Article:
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Haldwani land imbroglio: What is the way out?

A recent judgment of the Uttarakhand High Court could have had a cataclysmic fallout in the Terai. What 50,000 people turning homeless overnight means is beyond the grasp of those for whom a piece of land is more important than the people concerned, says Vidya Bhushan Rawat

Around 50,000 members of 4,000 families in Haldwani are on the verge of being rendered homeless due to a judgment of the Uttarakhand High Court that orders the razing of encroachments on railway land. Recognizing the seriousness of the issue, the Supreme Court stayed the high court’s order to demolish their houses till the next hearing in February 2023. The top court said that it would be improper to uproot the people till arrangements for their rehabilitation are in place.

It seems that the apex court will ultimately allow their displacement, provided they are rehabilitated properly. In such matters, courts finally side with the administration. However, that will not solve the problem. The rehabilitation process is bound to be tinged with the communal polarization that has seeped into our system.  

It is, of course, nobody’s case that encroachments should be allowed. But then, the local administrative machinery should also be held to account, because no one can encroach on government land without the blessings and cooperation of the administrative officers. 

Haldwani is the gateway to the Kumaon region of Uttarakhand. Kathgodam, a suburb of Haldwani, is the railhead for the region. There is a metre-gauge railway line to Khatima, Banbasa and Tanakpur (a small town on Nepal border) but just two or three train services run on it. And only one or two trains take you to Haldwani.   

The Indian Railways have rarely approached courts seeking repossession of the land owned by it. But recently a petition was filed in the Uttarakhand High Court in “public interest”, alleging encroachments on railway land and the court pronounced its judgment without hearing the alleged encroachers.

Those who have been served the eviction notice now have a glimmer of hope from the Supreme Court’s intervention

What is shameful is that the state government acted like Bajrang Dal. It did not bother to enquire as to how much land had been occupied by encroachers, what part of it belonged to the railways and whether only railways land had been occupied or government land, too. There was no attempt to find out how branches of public-sector banks, an intermediate college and other government institutions had come up on this land.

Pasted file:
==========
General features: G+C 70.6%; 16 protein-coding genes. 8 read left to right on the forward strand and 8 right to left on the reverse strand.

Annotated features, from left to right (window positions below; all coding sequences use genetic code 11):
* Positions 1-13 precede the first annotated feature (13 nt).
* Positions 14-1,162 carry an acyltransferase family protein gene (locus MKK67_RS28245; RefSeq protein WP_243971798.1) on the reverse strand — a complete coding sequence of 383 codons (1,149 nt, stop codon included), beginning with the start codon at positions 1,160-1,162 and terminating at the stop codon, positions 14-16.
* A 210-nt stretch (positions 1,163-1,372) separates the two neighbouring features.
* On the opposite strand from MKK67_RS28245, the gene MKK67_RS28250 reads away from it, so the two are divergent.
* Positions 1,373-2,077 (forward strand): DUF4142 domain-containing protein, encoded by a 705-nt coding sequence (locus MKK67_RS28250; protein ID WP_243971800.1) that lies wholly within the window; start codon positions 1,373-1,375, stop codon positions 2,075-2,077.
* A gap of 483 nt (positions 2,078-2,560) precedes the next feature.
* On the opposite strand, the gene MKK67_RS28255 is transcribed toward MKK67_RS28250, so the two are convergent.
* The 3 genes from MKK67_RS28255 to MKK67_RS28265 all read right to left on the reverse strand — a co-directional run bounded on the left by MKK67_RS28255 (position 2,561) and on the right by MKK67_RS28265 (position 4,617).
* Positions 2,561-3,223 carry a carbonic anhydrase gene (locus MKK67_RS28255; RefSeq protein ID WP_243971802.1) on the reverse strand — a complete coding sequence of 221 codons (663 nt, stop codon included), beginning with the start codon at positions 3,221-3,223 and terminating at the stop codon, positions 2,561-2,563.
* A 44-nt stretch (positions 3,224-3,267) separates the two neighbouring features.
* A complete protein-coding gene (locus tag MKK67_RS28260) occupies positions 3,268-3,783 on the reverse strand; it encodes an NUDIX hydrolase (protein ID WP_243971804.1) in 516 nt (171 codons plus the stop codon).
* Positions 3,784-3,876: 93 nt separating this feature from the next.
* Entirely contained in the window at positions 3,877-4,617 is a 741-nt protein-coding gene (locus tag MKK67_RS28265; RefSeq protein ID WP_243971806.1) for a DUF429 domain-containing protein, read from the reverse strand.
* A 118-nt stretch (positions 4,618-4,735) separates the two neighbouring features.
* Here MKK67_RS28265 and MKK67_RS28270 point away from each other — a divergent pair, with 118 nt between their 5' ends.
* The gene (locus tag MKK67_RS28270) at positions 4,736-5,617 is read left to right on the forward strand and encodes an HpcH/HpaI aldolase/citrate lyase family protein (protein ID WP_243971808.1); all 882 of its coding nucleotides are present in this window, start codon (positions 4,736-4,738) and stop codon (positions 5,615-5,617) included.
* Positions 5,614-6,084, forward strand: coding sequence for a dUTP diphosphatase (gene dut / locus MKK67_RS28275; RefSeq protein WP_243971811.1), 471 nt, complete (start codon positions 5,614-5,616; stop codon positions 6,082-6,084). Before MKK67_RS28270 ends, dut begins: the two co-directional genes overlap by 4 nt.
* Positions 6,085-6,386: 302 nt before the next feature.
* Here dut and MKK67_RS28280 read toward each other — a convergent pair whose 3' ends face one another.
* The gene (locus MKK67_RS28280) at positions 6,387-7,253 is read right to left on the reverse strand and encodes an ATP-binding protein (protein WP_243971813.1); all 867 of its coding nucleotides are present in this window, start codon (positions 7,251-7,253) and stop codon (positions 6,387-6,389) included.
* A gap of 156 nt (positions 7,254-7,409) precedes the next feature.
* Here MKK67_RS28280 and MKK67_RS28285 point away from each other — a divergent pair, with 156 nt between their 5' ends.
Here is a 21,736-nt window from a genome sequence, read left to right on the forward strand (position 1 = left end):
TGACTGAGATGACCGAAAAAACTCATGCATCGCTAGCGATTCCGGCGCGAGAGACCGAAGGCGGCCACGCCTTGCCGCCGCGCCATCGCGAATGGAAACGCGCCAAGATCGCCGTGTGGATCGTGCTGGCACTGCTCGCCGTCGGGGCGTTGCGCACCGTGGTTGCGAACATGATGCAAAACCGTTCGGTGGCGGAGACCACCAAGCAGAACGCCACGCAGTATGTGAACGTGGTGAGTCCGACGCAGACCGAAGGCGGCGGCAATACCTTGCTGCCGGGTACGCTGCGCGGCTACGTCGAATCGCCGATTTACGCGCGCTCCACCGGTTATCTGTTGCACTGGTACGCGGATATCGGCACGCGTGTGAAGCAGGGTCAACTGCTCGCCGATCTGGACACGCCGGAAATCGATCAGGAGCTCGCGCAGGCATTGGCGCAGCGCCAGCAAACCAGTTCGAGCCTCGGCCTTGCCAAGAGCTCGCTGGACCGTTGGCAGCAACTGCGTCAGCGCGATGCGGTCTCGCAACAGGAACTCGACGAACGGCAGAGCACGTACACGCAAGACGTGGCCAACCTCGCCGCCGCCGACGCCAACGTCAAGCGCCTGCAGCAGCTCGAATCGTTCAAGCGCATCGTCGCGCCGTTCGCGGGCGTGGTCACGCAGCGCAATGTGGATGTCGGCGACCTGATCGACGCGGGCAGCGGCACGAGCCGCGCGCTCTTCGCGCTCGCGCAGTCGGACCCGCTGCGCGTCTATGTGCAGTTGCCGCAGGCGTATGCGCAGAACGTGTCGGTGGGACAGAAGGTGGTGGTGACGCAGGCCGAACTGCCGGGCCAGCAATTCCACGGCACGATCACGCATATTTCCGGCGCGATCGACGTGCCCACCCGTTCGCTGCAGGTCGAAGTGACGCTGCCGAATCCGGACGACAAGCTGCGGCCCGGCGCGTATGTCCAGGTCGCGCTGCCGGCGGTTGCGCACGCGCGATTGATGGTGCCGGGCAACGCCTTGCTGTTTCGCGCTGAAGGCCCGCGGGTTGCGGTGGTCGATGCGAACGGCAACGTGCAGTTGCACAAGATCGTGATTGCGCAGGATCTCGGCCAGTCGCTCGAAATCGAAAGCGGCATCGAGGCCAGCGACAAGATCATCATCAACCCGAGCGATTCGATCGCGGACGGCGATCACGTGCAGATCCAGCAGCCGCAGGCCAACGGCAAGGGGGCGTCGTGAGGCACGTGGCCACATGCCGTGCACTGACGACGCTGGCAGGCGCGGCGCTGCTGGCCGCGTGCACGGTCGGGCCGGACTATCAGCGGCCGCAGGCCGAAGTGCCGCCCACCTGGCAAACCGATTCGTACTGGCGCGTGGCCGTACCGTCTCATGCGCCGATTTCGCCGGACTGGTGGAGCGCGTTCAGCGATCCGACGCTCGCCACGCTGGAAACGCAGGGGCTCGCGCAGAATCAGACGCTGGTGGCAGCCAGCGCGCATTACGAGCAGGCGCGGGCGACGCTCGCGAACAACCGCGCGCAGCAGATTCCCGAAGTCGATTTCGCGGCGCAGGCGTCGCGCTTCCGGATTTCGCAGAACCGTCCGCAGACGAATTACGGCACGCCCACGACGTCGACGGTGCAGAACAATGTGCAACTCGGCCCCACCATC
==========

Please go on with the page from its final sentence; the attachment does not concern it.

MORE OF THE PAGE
Quest for justice   

The public interest petition makes it seem as though only Ghafoor Basti, with a predominantly Muslim population, sits on the encroached land. In truth, there are many temples and gurudwaras on the same land.

It was downright insensitive on the part of the Uttarakhand High Court in Nainital to order the use of police force for evictions, which has been assailed by the Supreme Court. Going by what the IT cell of the ruling Bharatiya Janata Party (BJP) has been propagating on social media, the entire area is teeming with Rohingya Muslims, who are now slotted under the omnibus category of Bangladeshi Muslims, and are a security threat. 

To understand the reality, one would have to comprehend the geographical and social contours of Haldwani, and in fact, the entire Terai region. Otherwise, we would be creating problems for the people, not solving them. The judiciary’s role is not limited to goading the administration into “strictly” enforcing the rules but also includes contemplating solutions to problems from the human angle. 

We also need to understand that in the past, people hardly possessed any documents to prove that they owned the land on which their homes stood. Documents have become so important only in the present digital age, when mafias have also started eyeing prime land, and laws and rules are being selectively enforced based on the caste and religion of the people concerned. 

It is not that those living on the disputed land had settled in Haldwani five or six years ago after displacing the locals. It is also common knowledge that those living on strips of lands adjoining the railway tracks are mostly poor. Occupants of the land in question had used their hard-earned money to buy a small piece of land for building their homes. They have been paying house tax, water cess and power bills regularly. However, social media is being used to build a narrative to the effect that people of a certain community are terrorists and a threat to law and order.

What is painful to see is that the Revenue Department, which first allowed people to settle there, registered their sale deeds and demanded house tax, electricity charges and so on from them, failed to state whether the encroached land belonged to the railways alone or also to the government.  

It is sad that the High Court pronounced a judgment which could have had cataclysmic fallout in the Terai. What 50,000 people turning homeless overnight means is beyond the grasp of those for whom a piece of land is more important than the people concerned. The Supreme Court has clearly stated that rehabilitation is an important issue, though only time will tell what its final verdict will be.